The Museum Of UnCut Funk, a virtual space that pays homage to 1970's Black Culture and the icons that made this decade so special, is celebrating Saturday morning cartoons from the 70s.
“Funky Turns 40: Black Character Revolution Exhibition,” is the museum’s national touring show that commemorates the 40th anniversaries of 1970's Saturday morning cartoons that featured positive Black characters for the first time in television history.
The exhibit opens at the Northwest African American Museum on Nov. 22, and will be on display there until May 3, 2015. The exhibition just completed its run at the DuSable Museum in Chicago.
The Funky Turns 40: Black Character Revolution Exhibition includes 60 pieces of animation art from the Museum Of UnCut Funk collection, one of the world’s most unique and extensive collections of original animation production cels – celluloid sheets that the original art was created on -- and drawings from 1970’s Saturday morning cartoons that feature Black characters.
The original production art in the exhibition were actually used under the camera to produce these cartoons. The hand drawn and inked cels used in the animation production process of the 1970’s represent a lost art form compared to today’s digitally created cartoons.
The virtual museum also features an extensive collection of 1970's black culture artifacts, which include animation art, Broadway window cards, coins, comic books, movie posters and stamps that incorporate black images.
The Funky Turns 40: Black Character Revolution Exhibition is a fun, colorful, nostalgic experience that is culturally and historically relevant for the Black community but also appeals to a broader audience. Back in the 1970's, before the explosion of cable TV channels, everybody watched the same cartoons. Since then, many of these cartoons have re-aired on cable networks reaching new generations of children.
What makes the Funky Turns 40: Black Character Revolution Exhibition unique is both the breadth of the artwork and the historically important story that it tells.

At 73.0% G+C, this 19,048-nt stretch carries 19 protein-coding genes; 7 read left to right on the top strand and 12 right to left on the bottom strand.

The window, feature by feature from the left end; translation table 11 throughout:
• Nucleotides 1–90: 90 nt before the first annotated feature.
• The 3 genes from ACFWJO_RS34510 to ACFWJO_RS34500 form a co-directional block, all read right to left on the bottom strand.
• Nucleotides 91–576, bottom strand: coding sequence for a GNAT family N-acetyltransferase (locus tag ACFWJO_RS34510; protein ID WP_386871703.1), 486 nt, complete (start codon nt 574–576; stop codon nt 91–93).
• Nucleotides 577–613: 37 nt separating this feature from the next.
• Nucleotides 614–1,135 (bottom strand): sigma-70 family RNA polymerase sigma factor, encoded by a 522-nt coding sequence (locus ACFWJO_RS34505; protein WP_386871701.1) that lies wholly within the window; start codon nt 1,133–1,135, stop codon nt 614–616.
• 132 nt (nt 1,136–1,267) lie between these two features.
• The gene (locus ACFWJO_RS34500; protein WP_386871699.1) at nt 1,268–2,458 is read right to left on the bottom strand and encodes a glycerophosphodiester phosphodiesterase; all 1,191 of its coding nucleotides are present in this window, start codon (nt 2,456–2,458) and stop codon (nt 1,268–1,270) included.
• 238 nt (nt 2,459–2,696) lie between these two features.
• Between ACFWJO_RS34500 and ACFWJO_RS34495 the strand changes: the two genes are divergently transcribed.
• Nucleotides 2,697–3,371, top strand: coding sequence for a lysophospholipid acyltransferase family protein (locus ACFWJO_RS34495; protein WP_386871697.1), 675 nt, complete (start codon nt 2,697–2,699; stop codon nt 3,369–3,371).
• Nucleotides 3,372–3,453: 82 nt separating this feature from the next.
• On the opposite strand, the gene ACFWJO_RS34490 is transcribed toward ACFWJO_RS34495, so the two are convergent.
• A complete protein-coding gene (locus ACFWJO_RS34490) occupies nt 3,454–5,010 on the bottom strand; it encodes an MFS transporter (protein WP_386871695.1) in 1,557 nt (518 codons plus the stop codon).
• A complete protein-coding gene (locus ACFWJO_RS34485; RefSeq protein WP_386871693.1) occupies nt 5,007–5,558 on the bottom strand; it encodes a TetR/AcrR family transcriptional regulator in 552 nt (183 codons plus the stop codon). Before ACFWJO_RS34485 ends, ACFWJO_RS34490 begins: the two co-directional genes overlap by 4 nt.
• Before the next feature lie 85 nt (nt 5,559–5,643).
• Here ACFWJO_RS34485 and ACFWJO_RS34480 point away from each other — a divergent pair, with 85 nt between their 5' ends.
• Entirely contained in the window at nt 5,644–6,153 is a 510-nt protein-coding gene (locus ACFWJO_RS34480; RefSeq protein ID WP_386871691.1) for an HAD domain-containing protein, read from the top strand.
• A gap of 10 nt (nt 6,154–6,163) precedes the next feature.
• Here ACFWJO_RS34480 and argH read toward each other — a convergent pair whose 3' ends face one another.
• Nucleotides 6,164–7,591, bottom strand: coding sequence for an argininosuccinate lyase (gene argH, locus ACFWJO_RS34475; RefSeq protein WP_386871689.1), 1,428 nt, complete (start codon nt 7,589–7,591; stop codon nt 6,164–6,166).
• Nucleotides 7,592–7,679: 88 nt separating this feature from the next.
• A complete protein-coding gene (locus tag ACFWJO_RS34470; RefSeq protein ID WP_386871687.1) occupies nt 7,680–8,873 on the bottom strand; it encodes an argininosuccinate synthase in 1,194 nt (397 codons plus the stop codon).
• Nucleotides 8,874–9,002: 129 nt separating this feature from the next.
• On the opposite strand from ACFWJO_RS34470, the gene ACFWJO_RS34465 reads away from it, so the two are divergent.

Practically every piece of art represents a historical first, such as:
Peter Jones - The Hardy Boys (1969) - First positive Black male character in a Saturday morning cartoon series
Valerie Brown - Josie And The Pussy Cats (1970) - First positive Black female character in a Saturday morning cartoon series
Harlem Globetrotters (1970) - First positive Black cast Saturday morning cartoon series and the first featuring Black athletes
The Jackson 5ive (1971) - First positive Black cast Saturday morning cartoon series featuring Black musicians
Fat Albert and the Cosby Kids (1972-1985) - Longest running positive Black cast Saturday morning cartoon series
Kid Power (1972) - First truly multicultural Saturday morning cartoon series and the first featuring Black characters to be created from a syndicated comic strip, Morrie Turner’s Wee Pals comic strip
Lt. Uhura - Star Trek (1973) - First positive Black character from a television series to appear as the same character in a Saturday morning cartoon series
Verb - Schoolhouse Rock (1974) - First Black male superhero character in a cartoon - second Schoolhouse Rock episode to feature Black Characters
Chuck Clayton - The U.S. Of Archie (1974) - First Black male character in an Archies Saturday morning cartoon series
Astrea - Space Sentinels (1977) - First Black female superhero character in a Saturday morning cartoon series
Billy Jo Jive - Billy Jo Jive (1978) - First positive cartoon series featuring Black characters to be created from a series of children’s books - Ted and John Shearer’s Billy Jo Jive book series - Aired as segment during Sesame Street
SuperStretch and MicroWoman - Tarzan And The Super 7 (1979) - First Black superhero duo in a Saturday morning cartoon series
It was the first time that cartoons like Josie And The Pussy Cats, Kid Power and Star Trek featured strong, positive Black female characters. It was also the first time that Black people like Bill Cosby and Berry Gordy led the development of animated television programming featuring Black characters, from concept through to art creation and production. I believe these cartoons are national treasures. They were seen by a generation of children and not only changed the way that Black kids saw themselves but the way white kids saw them as well. Prior to the 1970's, Black characters in cartoons were depicted in a very derogatory manner.